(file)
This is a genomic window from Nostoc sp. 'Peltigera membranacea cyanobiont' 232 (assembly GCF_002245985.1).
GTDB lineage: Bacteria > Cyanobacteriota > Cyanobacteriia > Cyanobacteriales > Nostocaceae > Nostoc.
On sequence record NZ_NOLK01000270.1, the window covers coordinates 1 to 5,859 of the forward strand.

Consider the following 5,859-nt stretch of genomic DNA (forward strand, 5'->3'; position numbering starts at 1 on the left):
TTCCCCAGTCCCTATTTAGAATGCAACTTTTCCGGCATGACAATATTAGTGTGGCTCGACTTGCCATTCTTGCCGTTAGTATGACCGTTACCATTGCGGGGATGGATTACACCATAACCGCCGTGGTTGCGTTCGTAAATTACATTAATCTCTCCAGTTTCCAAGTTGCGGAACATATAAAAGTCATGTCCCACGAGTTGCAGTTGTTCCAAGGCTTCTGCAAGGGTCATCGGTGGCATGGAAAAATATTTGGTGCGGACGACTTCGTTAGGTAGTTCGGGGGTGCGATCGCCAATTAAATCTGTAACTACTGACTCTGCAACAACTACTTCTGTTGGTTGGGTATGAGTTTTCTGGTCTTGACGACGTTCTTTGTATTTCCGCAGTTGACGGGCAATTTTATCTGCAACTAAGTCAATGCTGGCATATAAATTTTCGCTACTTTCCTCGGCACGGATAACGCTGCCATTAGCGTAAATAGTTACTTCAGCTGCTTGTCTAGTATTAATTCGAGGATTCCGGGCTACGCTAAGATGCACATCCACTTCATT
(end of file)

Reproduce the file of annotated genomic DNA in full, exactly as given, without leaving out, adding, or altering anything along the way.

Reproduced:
This is a genomic window from Nostoc sp. 'Peltigera membranacea cyanobiont' 232 (assembly GCF_002245985.1).
GTDB lineage: Bacteria > Cyanobacteriota > Cyanobacteriia > Cyanobacteriales > Nostocaceae > Nostoc.
On sequence record NZ_NOLK01000270.1, the window covers coordinates 1 to 5,859 of the forward strand.

Consider the following 5,859-nt stretch of genomic DNA (forward strand, 5'->3'; position numbering starts at 1 on the left):
TTCCCCAGTCCCTATTTAGAATGCAACTTTTCCGGCATGACAATATTAGTGTGGCTCGACTTGCCATTCTTGCCGTTAGTATGACCGTTACCATTGCGGGGATGGATTACACCATAACCGCCGTGGTTGCGTTCGTAAATTACATTAATCTCTCCAGTTTCCAAGTTGCGGAACATATAAAAGTCATGTCCCACGAGTTGCAGTTGTTCCAAGGCTTCTGCAAGGGTCATCGGTGGCATGGAAAAATATTTGGTGCGGACGACTTCGTTAGGTAGTTCGGGGGTGCGATCGCCAATTAAATCTGTAACTACTGACTCTGCAACAACTACTTCTGTTGGTTGGGTATGAGTTTTCTGGTCTTGACGACGTTCTTTGTATTTCCGCAGTTGACGGGCAATTTTATCTGCAACTAAGTCAATGCTGGCATATAAATTTTCGCTACTTTCCTCGGCACGGATAACGCTGCCATTAGCGTAAATAGTTACTTCAGCTGCTTGTCTAGTATTAATTCGAGGATTCCGGGCTACGCTAAGATGCACATCCACTTCATT